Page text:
DURING this week’s searing heatwave, one stark comment stood out. It came from Tim Stock, who, having witnessed his family home of 60 years go up in flames, said: “It was like a scene from the Blitz.”

As smoke billowed over his home village in east London, Tom described the scene: “Down the main road, all the windows had exploded out, all the roofs had caved[in]…It was heart-breaking.”

The devastating blaze destroyed two rows of terraced houses as well as outbuildings, garages, stables and cars. Some 40 hectares of grassland were also burnt to a crisp. Thankfully, no one died.

On Monday, one tabloid newspaper berated “snowflake Britain” and mocked its “meltdown” over the heatwave while one of its columnists denounced the Met Office for echoing the “climate alarmist Blob” over its heat warnings.

The next day, when the mercury topped 40 degrees in several places across England, the London Fire Brigade received more than 2,600 calls, seven times the usual number, making it the busiest day since WW2.

In Scotland, a record temperature of 35.1C was reached in the Borders while Wales saw its own record high of 37.1C in Flintshire.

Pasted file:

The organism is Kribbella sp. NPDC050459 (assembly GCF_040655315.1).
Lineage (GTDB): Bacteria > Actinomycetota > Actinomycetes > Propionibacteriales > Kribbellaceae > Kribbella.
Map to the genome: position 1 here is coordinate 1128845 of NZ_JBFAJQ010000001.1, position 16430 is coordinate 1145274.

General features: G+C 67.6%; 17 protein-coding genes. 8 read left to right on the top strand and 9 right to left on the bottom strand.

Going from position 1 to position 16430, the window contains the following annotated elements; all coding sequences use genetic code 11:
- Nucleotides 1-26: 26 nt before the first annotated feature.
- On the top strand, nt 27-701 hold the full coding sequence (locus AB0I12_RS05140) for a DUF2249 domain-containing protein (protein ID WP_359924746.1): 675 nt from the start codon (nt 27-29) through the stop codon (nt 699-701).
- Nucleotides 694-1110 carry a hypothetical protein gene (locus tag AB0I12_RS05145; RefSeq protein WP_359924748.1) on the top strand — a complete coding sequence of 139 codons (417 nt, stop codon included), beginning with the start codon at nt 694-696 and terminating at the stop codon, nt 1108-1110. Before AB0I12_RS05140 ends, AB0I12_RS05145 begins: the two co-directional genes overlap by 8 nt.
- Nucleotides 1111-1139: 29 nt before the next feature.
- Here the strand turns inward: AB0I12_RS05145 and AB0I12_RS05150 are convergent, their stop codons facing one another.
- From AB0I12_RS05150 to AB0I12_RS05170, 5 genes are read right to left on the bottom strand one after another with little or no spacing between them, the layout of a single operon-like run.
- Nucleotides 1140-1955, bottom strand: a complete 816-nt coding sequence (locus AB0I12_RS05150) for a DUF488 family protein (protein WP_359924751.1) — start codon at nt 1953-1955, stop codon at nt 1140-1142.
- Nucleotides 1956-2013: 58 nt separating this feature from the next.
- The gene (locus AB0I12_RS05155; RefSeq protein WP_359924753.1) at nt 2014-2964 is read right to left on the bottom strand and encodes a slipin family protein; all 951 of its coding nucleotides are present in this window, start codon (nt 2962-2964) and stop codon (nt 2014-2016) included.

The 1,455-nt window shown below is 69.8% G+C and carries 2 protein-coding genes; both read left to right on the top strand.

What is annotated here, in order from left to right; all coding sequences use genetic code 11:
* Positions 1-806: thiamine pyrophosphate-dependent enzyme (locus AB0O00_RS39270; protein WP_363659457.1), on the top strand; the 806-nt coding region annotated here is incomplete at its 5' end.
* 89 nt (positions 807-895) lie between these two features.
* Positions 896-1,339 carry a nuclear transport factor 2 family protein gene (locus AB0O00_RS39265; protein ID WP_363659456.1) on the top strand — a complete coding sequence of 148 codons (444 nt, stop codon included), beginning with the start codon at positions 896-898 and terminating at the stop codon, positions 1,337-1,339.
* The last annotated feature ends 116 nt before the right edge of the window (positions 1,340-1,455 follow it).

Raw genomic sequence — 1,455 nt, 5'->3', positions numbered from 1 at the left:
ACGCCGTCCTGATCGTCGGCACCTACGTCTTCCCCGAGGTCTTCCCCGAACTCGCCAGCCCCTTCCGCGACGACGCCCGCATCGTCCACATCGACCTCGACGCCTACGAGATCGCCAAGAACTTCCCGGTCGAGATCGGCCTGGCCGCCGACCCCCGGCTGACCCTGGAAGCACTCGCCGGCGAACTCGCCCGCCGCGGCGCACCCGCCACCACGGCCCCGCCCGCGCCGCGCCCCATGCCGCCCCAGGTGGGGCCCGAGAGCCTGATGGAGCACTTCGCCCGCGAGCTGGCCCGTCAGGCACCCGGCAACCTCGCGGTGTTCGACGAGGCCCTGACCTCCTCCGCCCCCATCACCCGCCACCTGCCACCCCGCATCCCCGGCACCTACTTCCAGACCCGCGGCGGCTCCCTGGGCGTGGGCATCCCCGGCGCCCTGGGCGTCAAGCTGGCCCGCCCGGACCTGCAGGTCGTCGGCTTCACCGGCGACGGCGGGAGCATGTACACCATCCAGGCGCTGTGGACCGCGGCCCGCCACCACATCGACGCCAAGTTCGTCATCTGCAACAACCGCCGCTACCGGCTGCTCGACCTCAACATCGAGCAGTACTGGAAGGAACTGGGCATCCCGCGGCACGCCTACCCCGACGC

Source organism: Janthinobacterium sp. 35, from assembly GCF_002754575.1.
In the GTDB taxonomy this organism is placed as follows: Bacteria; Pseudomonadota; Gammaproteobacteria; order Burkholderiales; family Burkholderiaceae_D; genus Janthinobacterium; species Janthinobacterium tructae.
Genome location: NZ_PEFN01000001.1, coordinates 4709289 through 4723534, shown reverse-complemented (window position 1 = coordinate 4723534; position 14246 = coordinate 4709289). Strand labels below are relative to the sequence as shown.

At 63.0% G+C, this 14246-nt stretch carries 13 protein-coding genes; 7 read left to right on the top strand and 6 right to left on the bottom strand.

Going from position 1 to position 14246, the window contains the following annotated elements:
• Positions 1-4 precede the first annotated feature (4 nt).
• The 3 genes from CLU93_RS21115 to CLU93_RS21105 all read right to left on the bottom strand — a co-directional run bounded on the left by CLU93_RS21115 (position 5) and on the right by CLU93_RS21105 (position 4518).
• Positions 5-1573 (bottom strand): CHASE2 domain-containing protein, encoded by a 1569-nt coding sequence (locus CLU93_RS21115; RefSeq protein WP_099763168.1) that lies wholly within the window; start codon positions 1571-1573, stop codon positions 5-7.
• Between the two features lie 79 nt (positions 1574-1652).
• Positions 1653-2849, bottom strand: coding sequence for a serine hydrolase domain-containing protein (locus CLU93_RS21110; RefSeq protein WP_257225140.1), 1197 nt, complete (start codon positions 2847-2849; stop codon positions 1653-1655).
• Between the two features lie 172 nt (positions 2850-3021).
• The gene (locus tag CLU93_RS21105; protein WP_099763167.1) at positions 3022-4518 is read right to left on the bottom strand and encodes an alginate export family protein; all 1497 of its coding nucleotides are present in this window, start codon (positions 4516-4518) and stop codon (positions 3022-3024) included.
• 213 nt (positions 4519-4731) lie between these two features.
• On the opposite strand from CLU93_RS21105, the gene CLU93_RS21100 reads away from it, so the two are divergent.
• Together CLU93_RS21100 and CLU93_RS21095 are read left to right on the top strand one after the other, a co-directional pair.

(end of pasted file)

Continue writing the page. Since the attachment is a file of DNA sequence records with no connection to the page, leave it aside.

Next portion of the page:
Experts are suggesting this week’s heatwave could well happen every three or four years and, as the temperature continues to climb, such extremes could last for several days at a time.

This has been happening on the continent, where France and Spain recorded around seven times more land burnt through to the middle of July than normal.

Public health statistics in Spain showed across seven days last week 510 deaths were attributed to the heatwave; 150 occurred in just 24 hours.

While suffering two days of scorching temperatures in the UK was bad enough, imagine having to endure a 40-degree heatwave for two weeks. The psychological and physical effects this would have on communities up and down the land doesn’t bear thinking about.

Amid the policy spat that is the Tory leadership contest, Alok Sharma, the COP26 President, threatened to resign if the winner did not stick by Britain’s 2050 net zero target. The Cabinet minister said “the last few days have been a real wake-up call for everyone” over the need to tackle climate change.

It was perhaps the grandest of ironies then, as the temperatures rose early this week, that a judge ruled the UK Government’s plan for reaching net zero emissions by 2050 was unlawful because it didn’t provided enough detail about how the target would be met.

The damning ruling follows last month’s view from the Government’s advisory Climate Change Committee, which said there was “scant evidence” of delivery against the Whitehall net zero target.

Amid Wednesday’s oppressive heat, Kit Malthouse, the Cabinet Office Minister, popped up to tell MPs that, having been told we must “learn to live” with Covid, we must do the same with extreme heatwaves.